Back in 1959, Queen Elizabeth had been on the throne for seven years when another global icon made her debut. In the decades since the Barbie doll hit the shelves, she has become a stand-in for the aspirations of young girls across the world. Now that the queen has reigned for 70 years, the pair are finally going to meet. To commemorate this year’s Platinum Jubilee and the Queen’s 96th birthday this week, toy company Mattel is launching a new Queen Elizabeth collectible Barbie doll.
The doll is the second in Barbie’s Tribute Collection series, which launched last August with a Lucille Ball doll, and it comes packaged in its very own model of the Buckingham Palace throne room. The designers reached for realism in dressing her in a silky, ivory dress similar to the ones the real Queen has worn in portraits throughout her life. She features a sash bearing her Royal Family Order medallions, honors given privately from the sovereign to members of the family—blue from her grandfather, George V, and pink from her father, George VI.
In a nod to five generations of Windsor women, she is wearing the Queen Mary fringe tiara, which once belonged to her grandmother and her mother. The queen wore the tiara on her own wedding day and then loaned it to her daughter, Princess Anne, and her granddaughter, Princess Beatrice, on their big days.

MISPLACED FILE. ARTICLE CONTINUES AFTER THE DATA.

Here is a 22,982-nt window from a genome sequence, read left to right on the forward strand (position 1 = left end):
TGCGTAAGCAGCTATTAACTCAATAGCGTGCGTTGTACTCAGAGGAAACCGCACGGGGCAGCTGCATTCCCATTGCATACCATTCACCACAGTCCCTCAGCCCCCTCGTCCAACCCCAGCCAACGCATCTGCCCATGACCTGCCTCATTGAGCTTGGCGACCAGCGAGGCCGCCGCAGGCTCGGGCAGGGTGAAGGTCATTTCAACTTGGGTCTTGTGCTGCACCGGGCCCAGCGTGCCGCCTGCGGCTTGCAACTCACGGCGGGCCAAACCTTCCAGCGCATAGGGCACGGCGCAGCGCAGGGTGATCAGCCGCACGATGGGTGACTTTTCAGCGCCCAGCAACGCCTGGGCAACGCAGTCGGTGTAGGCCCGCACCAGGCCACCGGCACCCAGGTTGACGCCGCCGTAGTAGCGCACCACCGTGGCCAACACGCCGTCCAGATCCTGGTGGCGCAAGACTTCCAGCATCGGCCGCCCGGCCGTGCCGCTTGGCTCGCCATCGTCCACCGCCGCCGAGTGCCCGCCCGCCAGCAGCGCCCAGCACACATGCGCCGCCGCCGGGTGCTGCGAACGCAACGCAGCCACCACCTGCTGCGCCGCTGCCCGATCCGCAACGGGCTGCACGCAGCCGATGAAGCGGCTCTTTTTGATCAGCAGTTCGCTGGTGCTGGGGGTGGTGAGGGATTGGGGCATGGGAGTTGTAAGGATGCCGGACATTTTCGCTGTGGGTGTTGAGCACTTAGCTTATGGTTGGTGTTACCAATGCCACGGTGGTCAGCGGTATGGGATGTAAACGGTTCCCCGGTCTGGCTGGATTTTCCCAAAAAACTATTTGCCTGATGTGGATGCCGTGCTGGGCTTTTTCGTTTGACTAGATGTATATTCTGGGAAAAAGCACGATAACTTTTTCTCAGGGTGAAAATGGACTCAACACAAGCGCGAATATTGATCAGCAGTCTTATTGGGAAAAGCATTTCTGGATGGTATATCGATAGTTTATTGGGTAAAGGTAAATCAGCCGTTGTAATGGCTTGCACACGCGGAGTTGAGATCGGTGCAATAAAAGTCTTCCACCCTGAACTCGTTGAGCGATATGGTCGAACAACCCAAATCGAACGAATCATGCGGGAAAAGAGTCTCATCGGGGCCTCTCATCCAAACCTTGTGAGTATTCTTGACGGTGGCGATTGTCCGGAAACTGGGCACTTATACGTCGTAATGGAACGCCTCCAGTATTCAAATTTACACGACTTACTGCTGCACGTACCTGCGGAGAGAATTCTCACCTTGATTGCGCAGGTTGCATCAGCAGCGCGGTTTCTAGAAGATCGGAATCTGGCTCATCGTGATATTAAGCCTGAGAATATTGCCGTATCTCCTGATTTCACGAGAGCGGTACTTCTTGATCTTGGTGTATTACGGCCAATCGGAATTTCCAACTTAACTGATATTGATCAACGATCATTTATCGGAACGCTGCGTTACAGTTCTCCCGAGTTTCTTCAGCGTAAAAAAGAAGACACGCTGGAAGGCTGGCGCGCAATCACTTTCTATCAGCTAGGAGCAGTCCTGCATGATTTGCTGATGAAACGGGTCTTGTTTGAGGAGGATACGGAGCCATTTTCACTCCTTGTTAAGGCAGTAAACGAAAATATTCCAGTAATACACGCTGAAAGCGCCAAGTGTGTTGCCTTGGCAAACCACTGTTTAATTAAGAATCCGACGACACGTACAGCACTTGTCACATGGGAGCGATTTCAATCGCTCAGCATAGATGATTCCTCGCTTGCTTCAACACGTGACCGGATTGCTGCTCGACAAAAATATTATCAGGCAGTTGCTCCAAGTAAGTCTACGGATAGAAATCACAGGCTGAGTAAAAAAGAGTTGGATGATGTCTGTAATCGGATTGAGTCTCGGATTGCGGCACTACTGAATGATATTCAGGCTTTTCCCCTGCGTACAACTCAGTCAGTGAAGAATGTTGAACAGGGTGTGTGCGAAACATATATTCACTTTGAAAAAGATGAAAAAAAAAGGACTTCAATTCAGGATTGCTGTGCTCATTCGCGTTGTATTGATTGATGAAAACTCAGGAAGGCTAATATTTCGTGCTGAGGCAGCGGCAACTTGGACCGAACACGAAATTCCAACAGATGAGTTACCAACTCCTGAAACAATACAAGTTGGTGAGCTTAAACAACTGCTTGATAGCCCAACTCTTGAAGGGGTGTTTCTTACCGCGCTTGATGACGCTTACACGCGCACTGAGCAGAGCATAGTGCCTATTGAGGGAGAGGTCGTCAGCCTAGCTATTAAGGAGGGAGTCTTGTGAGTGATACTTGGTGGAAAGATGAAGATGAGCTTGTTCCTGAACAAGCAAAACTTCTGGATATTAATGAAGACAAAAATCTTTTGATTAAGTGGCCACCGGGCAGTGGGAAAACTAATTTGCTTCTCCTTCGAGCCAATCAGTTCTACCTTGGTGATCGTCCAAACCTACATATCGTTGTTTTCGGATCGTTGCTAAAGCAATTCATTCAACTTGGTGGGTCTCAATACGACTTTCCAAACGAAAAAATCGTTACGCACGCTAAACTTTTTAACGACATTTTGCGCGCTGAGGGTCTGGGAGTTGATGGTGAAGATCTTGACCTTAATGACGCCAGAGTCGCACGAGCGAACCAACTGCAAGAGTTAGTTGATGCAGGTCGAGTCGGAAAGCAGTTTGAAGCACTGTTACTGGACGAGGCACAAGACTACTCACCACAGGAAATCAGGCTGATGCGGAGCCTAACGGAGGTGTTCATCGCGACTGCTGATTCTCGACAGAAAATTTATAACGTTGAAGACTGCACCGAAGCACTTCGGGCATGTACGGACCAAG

It’s not the first time that the team behind Barbie has modeled a doll off of a British monarch. In 1995, Mattel released an Elizabethan Queen Barbie in their Great Era Collection, and it wore a metallic ball gown, and a Tudor-era ruff on her collar, and a crown.
According to Kate Williams, a London based history professor and television presenter, the Platinum Jubilee is a perfect moment to look back on the progress women have made during the queen’s unparalleled reign. “Barbie is an icon, timeless, inspiring, recognized around the world and the Queen is an icon too,” she said. “They are two of the world’s most recognizable women—and now they are joined together in this doll. Barbie has always been a queen; now she is Queen Elizabeth II.”
She added that the doll can have a role beyond simply honoring England’s longest reigning queen. “It’s incredibly important for children to see female leaders who have impacted history in their dolls, from Frida Kahlo to Amelia Earhart and now the Queen, it brings home the importance of women’s contribution to the world, the impact of women as leaders, creators and pioneers, that women’s achievements are important and should be celebrated,” she said.
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